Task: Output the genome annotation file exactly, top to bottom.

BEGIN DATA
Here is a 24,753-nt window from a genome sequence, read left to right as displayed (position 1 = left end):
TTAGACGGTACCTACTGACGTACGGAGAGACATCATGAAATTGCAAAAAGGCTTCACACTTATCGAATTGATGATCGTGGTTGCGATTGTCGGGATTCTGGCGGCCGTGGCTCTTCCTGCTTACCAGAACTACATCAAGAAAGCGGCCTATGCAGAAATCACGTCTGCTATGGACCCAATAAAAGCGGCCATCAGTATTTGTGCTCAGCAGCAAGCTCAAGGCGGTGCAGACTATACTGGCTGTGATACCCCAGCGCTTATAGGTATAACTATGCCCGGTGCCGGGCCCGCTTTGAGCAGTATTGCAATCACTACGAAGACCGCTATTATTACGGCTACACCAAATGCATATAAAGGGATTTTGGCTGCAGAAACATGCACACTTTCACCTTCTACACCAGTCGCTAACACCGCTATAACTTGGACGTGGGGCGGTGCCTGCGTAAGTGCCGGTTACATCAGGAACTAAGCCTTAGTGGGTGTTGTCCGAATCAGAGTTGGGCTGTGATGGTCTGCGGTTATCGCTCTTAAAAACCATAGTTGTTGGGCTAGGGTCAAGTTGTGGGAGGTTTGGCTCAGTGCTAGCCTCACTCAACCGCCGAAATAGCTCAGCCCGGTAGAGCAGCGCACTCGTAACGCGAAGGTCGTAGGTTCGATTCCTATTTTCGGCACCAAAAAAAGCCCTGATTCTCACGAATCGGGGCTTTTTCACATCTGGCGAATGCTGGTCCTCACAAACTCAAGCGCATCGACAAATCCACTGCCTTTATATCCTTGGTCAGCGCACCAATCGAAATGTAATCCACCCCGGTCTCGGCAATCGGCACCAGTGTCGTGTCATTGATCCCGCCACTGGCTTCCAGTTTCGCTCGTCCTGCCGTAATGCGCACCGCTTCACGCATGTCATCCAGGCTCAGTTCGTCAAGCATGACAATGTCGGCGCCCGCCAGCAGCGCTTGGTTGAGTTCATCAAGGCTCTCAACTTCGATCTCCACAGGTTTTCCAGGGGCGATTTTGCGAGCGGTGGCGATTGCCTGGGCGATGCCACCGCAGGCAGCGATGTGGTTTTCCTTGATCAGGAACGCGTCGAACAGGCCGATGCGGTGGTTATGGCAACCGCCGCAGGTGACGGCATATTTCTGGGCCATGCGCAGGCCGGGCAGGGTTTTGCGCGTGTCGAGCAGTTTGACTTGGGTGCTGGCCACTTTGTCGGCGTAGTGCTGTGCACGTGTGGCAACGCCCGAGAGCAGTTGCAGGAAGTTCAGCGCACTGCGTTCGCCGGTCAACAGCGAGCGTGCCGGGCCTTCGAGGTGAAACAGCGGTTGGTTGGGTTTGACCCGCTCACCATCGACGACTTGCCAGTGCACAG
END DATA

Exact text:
Here is a 24,753-nt window from a genome sequence, read left to right as displayed (position 1 = left end):
TTAGACGGTACCTACTGACGTACGGAGAGACATCATGAAATTGCAAAAAGGCTTCACACTTATCGAATTGATGATCGTGGTTGCGATTGTCGGGATTCTGGCGGCCGTGGCTCTTCCTGCTTACCAGAACTACATCAAGAAAGCGGCCTATGCAGAAATCACGTCTGCTATGGACCCAATAAAAGCGGCCATCAGTATTTGTGCTCAGCAGCAAGCTCAAGGCGGTGCAGACTATACTGGCTGTGATACCCCAGCGCTTATAGGTATAACTATGCCCGGTGCCGGGCCCGCTTTGAGCAGTATTGCAATCACTACGAAGACCGCTATTATTACGGCTACACCAAATGCATATAAAGGGATTTTGGCTGCAGAAACATGCACACTTTCACCTTCTACACCAGTCGCTAACACCGCTATAACTTGGACGTGGGGCGGTGCCTGCGTAAGTGCCGGTTACATCAGGAACTAAGCCTTAGTGGGTGTTGTCCGAATCAGAGTTGGGCTGTGATGGTCTGCGGTTATCGCTCTTAAAAACCATAGTTGTTGGGCTAGGGTCAAGTTGTGGGAGGTTTGGCTCAGTGCTAGCCTCACTCAACCGCCGAAATAGCTCAGCCCGGTAGAGCAGCGCACTCGTAACGCGAAGGTCGTAGGTTCGATTCCTATTTTCGGCACCAAAAAAAGCCCTGATTCTCACGAATCGGGGCTTTTTCACATCTGGCGAATGCTGGTCCTCACAAACTCAAGCGCATCGACAAATCCACTGCCTTTATATCCTTGGTCAGCGCACCAATCGAAATGTAATCCACCCCGGTCTCGGCAATCGGCACCAGTGTCGTGTCATTGATCCCGCCACTGGCTTCCAGTTTCGCTCGTCCTGCCGTAATGCGCACCGCTTCACGCATGTCATCCAGGCTCAGTTCGTCAAGCATGACAATGTCGGCGCCCGCCAGCAGCGCTTGGTTGAGTTCATCAAGGCTCTCAACTTCGATCTCCACAGGTTTTCCAGGGGCGATTTTGCGAGCGGTGGCGATTGCCTGGGCGATGCCACCGCAGGCAGCGATGTGGTTTTCCTTGATCAGGAACGCGTCGAACAGGCCGATGCGGTGGTTATGGCAACCGCCGCAGGTGACGGCATATTTCTGGGCCATGCGCAGGCCGGGCAGGGTTTTGCGCGTGTCGAGCAGTTTGACTTGGGTGCTGGCCACTTTGTCGGCGTAGTGCTGTGCACGTGTGGCAACGCCCGAGAGCAGTTGCAGGAAGTTCAGCGCACTGCGTTCGCCGGTCAACAGCGAGCGTGCCGGGCCTTCGAGGTGAAACAGCGGTTGGTTGGGTTTGACCCGCTCACCATCGACGACTTGCCAGTGCACAG